The British Privy Council just handed the opposition in St. Kitts and Nevis (SKN) a huge victory. Basically, the Labour government altered electoral boundaries on January 16, one month before the next general election. The fragmented opposition cried foul. (There is something quite amazing about the idea of a “fragmented opposition” in a country of only 55,000 people.) So they sued.
A judge immediately granted an injunction. The problem was that she granted it too late. Governor-General Edmund Lawrence signed the redistricting law at 6:20pm, whereas the judge issued her order at 7:38pm. Since you aren’t supposed to be able to injunct an action that’s already been taken, the injunction was discharged on January 27th.
But that was not the end of that! SKN, you see, is a part of the Organization of Eastern Caribbean States. The OECS has a common judicial system, so the SKN opposition took the case to the Eastern Caribbean Supreme Court in St. Lucia. The opposition argued that Section 119, Article 1 of the Constitution of the Federation of SKN defined “proclamation” as “a proclamation published in the Gazette.” Since the law had not been published in the Gazette, they argued, the injunction was valid.
The Eastern Caribbean Supreme Court found for the government. “The Constituency Boundaries Commission reviewed the boundaries of the constituencies in the Federation and recommended alterations to the constituency boundaries; a draft proclamation giving effect to the recommendations of the Commission was thereafter approved by the National Assembly; the Governor General then signed a proclamation which (according to the evidence of the Attorney General) was published in the Official Gazette. All of this happened on Friday, 16th January 2015, and though one may say that the process was hurried through by the relevant authorities to gain an unfair political advantage, that is an issue of political morality and not constitutional validity, which is not suitable for judicial enquiry.”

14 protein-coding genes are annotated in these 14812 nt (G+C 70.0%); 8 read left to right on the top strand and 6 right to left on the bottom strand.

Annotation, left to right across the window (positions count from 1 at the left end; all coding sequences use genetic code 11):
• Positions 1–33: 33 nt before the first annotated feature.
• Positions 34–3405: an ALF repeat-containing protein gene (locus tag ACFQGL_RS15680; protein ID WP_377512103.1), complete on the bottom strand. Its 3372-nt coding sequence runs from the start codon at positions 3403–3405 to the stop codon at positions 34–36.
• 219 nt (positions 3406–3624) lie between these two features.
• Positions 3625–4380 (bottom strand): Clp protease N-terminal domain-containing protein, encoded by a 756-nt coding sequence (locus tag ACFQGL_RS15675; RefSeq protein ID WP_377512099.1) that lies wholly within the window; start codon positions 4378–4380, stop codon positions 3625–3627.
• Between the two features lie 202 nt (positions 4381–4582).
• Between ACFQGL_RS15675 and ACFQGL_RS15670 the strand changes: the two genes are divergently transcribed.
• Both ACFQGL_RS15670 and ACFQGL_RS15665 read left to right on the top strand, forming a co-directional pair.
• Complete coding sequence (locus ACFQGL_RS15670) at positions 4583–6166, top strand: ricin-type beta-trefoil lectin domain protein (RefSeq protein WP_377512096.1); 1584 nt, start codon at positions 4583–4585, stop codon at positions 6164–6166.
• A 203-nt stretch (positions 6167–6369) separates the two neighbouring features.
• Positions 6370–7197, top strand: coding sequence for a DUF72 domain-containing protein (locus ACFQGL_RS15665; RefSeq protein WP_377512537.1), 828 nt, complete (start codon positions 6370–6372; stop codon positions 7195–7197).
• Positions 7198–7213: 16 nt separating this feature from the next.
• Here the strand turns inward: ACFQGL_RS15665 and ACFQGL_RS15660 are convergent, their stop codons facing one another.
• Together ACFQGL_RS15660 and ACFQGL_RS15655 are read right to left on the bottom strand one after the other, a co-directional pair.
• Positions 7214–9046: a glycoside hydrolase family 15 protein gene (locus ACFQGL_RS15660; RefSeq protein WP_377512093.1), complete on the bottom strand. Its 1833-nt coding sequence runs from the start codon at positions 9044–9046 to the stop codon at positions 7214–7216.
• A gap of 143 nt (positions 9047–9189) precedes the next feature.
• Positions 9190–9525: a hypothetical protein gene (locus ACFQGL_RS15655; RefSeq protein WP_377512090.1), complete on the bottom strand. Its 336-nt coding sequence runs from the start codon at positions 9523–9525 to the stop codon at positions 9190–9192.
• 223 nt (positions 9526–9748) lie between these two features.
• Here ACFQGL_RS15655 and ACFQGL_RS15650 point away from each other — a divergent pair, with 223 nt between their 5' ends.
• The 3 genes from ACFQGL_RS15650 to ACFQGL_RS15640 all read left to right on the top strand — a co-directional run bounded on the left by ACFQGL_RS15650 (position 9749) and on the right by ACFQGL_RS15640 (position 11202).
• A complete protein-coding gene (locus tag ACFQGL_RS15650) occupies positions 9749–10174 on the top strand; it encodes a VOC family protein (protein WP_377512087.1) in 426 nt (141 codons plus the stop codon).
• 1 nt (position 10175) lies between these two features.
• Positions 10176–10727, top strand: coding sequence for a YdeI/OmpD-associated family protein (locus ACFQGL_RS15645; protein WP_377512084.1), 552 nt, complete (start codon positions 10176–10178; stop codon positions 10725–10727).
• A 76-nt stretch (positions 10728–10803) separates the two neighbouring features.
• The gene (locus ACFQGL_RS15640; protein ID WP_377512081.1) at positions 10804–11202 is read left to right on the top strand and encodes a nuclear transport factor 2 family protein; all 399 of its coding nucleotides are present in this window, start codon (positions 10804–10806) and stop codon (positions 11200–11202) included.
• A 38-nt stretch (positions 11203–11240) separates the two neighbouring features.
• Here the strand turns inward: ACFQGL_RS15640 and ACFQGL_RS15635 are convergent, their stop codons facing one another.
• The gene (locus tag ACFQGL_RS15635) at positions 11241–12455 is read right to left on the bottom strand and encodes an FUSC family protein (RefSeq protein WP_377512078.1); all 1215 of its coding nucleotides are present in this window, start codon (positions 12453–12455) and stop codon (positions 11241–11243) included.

But that was still not the end of that! SKN, like most of the Commonwealth Realms of the Caribbean (save Barbabos but including Trinidad), still uses the British Privy Council as its highest court of appeal. And so, the case went to London. Where the opposition won!
I can’t wait to read the final decision.
Anyway, this is not a huge piece of news. After all, SKN is just a small group of islands with only 55,000 people. But it is a striking example of how the microstates of the Caribbean survive by contracting out so many state functions to other polities and organizations, be it the OECS, the CSME, or the United Kingdom.